“Baby it’s cold outside.” So go the lyrics of a song that is usually more popular toward the end of December than it is in the end of February. There is no doubt how cold it is. Television news reports it to be the coldest February since 1885.
Looking at that record is interesting. It shows that this is not Columbus’ first really terrrible winter. It establishes that this frigid cold snap may not be a matter of pollution, nor a result of industrialization and the use of carbon fuels. 1885 was a time without cars when most industry operated on water wheels and coal generated steam engines. Many may argue that science proves that climate changes are the result of human action, yet the prevalence of prior terrible weather patterns may suggest otherwise. Before 1885 there was a “small ice age” in the late 18th century. Being objective, regarding global warming aka climate change, the jury seems out.
Cold as it is in Columbus, what is more interesting is not the frigid temperatures, but the by Ohioans. This writer grew up in Upstate New York and Philadelphia. Piling on of snow in Rochester was not uncommon, and heavy snow storms and cold snaps were not rare in the City of Brotherly Love. Yet, in both cities, life went on when the weather was chilly. Schools remained open unless roads were impassible. Businesses and schools operated, even when outdoors was well below freezing. Kids walked to school (in my case one and a half miles each way) with warm coats, gloves and earmuffs.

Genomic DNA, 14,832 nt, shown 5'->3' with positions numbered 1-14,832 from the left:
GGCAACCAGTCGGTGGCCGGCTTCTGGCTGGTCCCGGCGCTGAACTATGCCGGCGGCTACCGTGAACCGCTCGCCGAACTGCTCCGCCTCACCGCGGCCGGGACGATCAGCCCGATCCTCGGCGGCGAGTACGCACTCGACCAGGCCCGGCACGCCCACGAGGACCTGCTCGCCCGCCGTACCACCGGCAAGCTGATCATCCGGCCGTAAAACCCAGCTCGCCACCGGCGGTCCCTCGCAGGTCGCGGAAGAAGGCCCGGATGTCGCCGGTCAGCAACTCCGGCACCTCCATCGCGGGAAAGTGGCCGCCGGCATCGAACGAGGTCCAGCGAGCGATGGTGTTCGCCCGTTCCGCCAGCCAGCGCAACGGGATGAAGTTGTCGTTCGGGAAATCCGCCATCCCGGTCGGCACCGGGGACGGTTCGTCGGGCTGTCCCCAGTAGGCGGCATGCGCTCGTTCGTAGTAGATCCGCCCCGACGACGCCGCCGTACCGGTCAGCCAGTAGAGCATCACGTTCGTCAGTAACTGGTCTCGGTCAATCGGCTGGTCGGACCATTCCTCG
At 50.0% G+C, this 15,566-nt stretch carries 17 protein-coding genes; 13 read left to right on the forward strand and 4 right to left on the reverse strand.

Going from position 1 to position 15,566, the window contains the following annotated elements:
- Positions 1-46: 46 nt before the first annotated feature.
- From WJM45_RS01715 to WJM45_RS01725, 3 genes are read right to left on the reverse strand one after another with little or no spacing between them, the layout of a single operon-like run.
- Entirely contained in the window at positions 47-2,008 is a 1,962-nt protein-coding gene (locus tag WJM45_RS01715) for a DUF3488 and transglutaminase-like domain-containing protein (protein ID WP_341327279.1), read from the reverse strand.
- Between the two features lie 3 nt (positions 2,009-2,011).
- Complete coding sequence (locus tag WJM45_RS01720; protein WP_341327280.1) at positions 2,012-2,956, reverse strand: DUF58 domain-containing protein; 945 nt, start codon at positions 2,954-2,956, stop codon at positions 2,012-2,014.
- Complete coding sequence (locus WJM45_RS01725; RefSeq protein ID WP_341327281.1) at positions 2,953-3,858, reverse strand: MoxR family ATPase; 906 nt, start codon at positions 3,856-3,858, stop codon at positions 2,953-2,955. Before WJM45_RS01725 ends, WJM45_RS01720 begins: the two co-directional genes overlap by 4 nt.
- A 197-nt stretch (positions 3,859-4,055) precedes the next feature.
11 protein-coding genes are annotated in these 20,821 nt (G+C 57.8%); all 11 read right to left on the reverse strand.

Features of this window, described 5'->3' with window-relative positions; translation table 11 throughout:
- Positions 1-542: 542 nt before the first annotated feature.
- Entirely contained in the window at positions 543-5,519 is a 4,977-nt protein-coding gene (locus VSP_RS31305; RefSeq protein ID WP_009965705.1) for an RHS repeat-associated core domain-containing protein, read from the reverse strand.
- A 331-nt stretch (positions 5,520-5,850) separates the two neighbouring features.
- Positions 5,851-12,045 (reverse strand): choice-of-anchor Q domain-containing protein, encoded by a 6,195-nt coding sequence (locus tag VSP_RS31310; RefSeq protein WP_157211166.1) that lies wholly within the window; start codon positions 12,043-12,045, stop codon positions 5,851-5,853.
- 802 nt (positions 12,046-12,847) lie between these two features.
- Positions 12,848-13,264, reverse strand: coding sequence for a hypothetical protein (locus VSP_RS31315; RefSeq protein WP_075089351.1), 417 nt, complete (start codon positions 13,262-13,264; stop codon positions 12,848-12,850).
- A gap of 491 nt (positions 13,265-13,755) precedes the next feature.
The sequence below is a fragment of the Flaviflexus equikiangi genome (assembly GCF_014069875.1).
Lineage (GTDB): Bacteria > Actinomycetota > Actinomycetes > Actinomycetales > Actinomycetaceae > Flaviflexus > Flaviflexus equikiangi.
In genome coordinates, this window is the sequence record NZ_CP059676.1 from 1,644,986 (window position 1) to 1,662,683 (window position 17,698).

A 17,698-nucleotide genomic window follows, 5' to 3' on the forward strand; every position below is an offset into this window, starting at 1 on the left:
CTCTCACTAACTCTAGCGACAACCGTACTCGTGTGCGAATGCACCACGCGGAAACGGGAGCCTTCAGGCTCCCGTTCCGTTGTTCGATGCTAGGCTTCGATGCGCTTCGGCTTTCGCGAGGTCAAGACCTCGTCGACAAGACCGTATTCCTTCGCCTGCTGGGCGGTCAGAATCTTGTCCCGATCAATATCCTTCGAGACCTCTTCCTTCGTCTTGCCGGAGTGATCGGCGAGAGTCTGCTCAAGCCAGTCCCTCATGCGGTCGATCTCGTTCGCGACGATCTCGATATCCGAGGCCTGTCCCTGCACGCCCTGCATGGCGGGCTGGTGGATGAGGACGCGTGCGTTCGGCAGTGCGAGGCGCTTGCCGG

Why did school after school close when temperatures plummeted? What became of snow pants or long johns for kids to wear as they wait for school buses? Do parents no longer buy winter-ware to protect against the cold? Does the weather compel us to forget our values and ideals? Is the importance of education forgotten? Has the Jewish community forgotten the mitzvah of educating kids as a prime directive for every Jewish family? It seems too foreign for this writer to fathom.
Back in the day, if schools were closed, day care centers did a bumper business. Parents who could not afford to call off from work needed a place to send children. Yet when it snowed last Thursday, many early childcare centers and preschools were shuttered.
It is hard to imagine how unprepared people are for the severity of winter. Winter is the coldest time of year in North America. We should glory that we are not in northern and western Canada. (This writer lived through four Alberta winters. In those years as the thermometer showed forty below not only was school in session, but students bundled up and went outdoors at recess.)
Perhaps it is not fear of freezing that forces its will, but the penchant to pamper progeny. Either way, our reaction to cold is an implausible contretemps to our normal strive to succeed. If we succumb to winter, how will the community fair against greater challenges?
Total shut down on wintry days is ridiculous. Instead of accepting defeat by winter, lets meet it head on, with warm coats, snow pants and long johns, mufflers and scarves, mittens and gloves, and even ski masks and goggles. Then we can be inspired by our kids as they sled and skate, make snow angels and do February things that so many adults enjoyed in their youth. And if the weather becomes even colder, break out some hot chocolate.